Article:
Mose Allison, Corky, Dan McCool

Corky meets Mose Allison

I happened to be in Seattle on Tuesday night and while perusing the local entertainment guide, I saw that Mose Allison was opening a six night stand at Jazz Alley. I was beyond ecstatic, considering I had missed seeing him last year, Jazz Alley was within walking distance of my hotel, midweek openings were usually not sold out, and the show didn’t start for an hour and a half. The stars had indeed aligned.

I decided to have a quick bite and a cocktail at The Palace Kitchen, right next door to Jazz Alley. The Palace Kitchen is Chef Tom Douglas’s third restaurant. He also owns and operates Lola, Etta’s, Serious Pie, the Dahlia Lounge, and the Dahlia Bakery. Next time I will plan ahead and have dinner there. Everything looked and smelled delish, but I really only had time for a quick bite and a cocktail. Both were exceptional, as was the service. I ordered a Hendricks martini with a cucumber garnish and the server/bartender got it just right, with a large but not overwhelming chunk of cucumber, the gin chilled to perfection with the tiniest of ice crystals floating at the top. Bravo!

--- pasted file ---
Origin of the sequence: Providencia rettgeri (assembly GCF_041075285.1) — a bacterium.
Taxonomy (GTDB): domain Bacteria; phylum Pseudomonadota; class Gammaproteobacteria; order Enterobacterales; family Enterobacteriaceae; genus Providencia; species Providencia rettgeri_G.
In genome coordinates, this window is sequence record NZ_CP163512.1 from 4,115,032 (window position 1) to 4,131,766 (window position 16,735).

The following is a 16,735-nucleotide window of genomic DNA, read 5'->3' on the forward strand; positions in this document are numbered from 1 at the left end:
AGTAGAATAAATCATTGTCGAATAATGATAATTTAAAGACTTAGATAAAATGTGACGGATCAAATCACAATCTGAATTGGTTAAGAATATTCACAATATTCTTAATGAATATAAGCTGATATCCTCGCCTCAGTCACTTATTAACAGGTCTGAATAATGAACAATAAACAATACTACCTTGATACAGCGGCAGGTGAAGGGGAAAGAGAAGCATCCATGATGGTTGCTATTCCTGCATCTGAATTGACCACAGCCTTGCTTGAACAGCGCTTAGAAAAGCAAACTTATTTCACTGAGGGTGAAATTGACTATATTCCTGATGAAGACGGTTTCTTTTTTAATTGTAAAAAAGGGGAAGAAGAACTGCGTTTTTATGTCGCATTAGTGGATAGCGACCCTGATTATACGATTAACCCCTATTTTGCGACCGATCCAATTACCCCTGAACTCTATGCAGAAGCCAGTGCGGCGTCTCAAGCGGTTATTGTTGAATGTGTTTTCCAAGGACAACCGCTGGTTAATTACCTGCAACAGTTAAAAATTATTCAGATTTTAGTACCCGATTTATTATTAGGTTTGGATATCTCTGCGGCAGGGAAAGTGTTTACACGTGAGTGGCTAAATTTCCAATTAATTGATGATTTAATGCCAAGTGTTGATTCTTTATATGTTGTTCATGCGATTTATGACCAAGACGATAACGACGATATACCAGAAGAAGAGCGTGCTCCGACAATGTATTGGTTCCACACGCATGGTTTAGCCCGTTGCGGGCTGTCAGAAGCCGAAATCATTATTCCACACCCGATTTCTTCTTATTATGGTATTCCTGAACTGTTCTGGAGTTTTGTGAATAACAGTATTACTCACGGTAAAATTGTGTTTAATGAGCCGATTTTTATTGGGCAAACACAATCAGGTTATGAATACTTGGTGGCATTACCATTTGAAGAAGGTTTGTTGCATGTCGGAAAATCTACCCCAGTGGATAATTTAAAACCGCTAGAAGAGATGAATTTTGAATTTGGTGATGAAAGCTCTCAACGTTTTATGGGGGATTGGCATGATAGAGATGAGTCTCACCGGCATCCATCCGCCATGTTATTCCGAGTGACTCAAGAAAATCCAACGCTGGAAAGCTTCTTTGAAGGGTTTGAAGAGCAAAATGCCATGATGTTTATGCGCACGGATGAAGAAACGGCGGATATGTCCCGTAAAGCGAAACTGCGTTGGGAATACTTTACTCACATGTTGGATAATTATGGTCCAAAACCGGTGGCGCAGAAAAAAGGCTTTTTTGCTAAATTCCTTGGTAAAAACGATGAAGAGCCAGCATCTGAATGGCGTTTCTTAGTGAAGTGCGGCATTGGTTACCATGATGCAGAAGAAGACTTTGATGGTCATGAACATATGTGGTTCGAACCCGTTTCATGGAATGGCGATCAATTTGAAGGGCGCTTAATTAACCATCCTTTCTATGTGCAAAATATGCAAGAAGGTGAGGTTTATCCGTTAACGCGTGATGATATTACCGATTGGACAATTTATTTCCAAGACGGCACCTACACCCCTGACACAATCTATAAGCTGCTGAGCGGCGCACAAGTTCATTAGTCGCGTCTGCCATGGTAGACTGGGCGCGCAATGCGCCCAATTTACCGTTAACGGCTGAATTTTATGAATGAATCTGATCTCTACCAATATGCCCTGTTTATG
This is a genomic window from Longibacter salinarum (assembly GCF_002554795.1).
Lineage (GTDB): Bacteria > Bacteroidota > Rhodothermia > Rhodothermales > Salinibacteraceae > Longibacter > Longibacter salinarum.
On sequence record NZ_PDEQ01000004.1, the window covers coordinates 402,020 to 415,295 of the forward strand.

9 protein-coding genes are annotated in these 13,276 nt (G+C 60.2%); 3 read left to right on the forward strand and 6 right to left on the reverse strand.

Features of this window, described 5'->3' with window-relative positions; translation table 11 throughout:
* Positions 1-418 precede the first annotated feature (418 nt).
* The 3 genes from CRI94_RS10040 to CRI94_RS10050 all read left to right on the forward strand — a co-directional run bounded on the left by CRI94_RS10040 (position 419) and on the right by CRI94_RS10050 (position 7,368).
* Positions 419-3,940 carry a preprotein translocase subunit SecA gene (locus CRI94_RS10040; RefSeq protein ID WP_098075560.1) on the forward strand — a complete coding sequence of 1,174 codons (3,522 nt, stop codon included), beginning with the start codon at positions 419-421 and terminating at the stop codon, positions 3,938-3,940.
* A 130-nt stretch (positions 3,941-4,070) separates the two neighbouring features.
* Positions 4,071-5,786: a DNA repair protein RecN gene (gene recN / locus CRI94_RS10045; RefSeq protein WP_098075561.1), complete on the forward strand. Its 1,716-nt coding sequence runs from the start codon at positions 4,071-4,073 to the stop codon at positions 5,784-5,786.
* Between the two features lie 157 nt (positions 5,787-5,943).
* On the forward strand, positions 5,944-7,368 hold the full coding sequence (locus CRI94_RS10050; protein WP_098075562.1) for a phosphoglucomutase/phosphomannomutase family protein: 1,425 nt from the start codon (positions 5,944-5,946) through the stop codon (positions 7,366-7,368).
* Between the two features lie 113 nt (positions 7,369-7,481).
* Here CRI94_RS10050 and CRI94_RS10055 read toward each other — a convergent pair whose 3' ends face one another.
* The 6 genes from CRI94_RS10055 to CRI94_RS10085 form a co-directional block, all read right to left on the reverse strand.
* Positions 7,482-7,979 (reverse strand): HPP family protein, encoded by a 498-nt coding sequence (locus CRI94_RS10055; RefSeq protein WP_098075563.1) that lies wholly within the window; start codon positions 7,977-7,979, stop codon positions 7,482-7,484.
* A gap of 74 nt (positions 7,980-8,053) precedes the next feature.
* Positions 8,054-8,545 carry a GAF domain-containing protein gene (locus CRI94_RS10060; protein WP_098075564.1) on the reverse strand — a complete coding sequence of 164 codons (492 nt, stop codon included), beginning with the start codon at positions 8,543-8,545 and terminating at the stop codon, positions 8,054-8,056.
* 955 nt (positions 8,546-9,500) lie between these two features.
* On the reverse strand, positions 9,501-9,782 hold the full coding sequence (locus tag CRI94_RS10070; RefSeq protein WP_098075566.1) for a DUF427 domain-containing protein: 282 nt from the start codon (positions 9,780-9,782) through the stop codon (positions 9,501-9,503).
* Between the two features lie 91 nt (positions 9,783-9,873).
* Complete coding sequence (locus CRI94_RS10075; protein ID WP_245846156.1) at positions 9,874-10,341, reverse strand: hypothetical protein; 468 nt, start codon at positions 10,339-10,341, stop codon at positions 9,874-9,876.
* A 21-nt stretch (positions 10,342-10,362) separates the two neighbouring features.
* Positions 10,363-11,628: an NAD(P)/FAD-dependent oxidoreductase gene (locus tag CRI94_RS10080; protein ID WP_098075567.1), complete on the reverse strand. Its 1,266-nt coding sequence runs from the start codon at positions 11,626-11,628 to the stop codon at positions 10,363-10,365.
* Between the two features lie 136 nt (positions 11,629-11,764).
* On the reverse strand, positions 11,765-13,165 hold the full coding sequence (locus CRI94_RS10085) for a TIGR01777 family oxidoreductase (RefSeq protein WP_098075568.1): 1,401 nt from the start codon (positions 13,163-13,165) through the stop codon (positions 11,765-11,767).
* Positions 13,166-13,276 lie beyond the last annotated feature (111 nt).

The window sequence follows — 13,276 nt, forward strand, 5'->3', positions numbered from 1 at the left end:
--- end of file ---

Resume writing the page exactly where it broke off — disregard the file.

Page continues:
Jazz Alley Marquee

But back to Mose Allison and Jazz Alley. I’ve been to Jazz Alley before (I met Jessy J there last year) so I knew I wanted to sit at one of the six deuces near the bar. As luck would have it, being Tuesday night and all, there were a few available. The reason I like this spot is because the tables ¬†near the bar are raised so you get a great view and usually the band hangs out at the bar before and/or after the show. Sure enough, I strike up a conversation with one of the guys at the bar and it turns out to be Milo Petersen, whose is playing drums this evening for Mose. Milo is a very personable guy, and an extremely talented musician and composer, playing both drums and guitar. Check out his CD “Visiting Dignitaries”.

Mose played a great set, about an hour and a half nonstop. Hard to believe this guy is over 80 years old. He did some of his more well known compositions, including Your Mind is on Vacation and Your Molecular Structure, but the real crowd pleasers were some of his more sardonic and lesser known tunes like Meet Me at No Special Place, Tell Me Something, and Ever Since the World Ended. The room was filled with fans and at the end of the set he got the standing O he rightly deserves. He even graced us with an encore, a spirited rendition of  Ever Since I Stole the Blues.
This is a clip of Mose on PBS’s Soundstage in 1975

After the show, I hung around the bar chatting with Milo. When Mose came out to the bar from the dressing room, Milo introduced me, I gushed like the fanboy I am, and had my picture taken with one of the most iconic and influential blues and jazz musicians living today. A moment I will cherish forever. Thanks, Mose! Everybody’s crying mercy…

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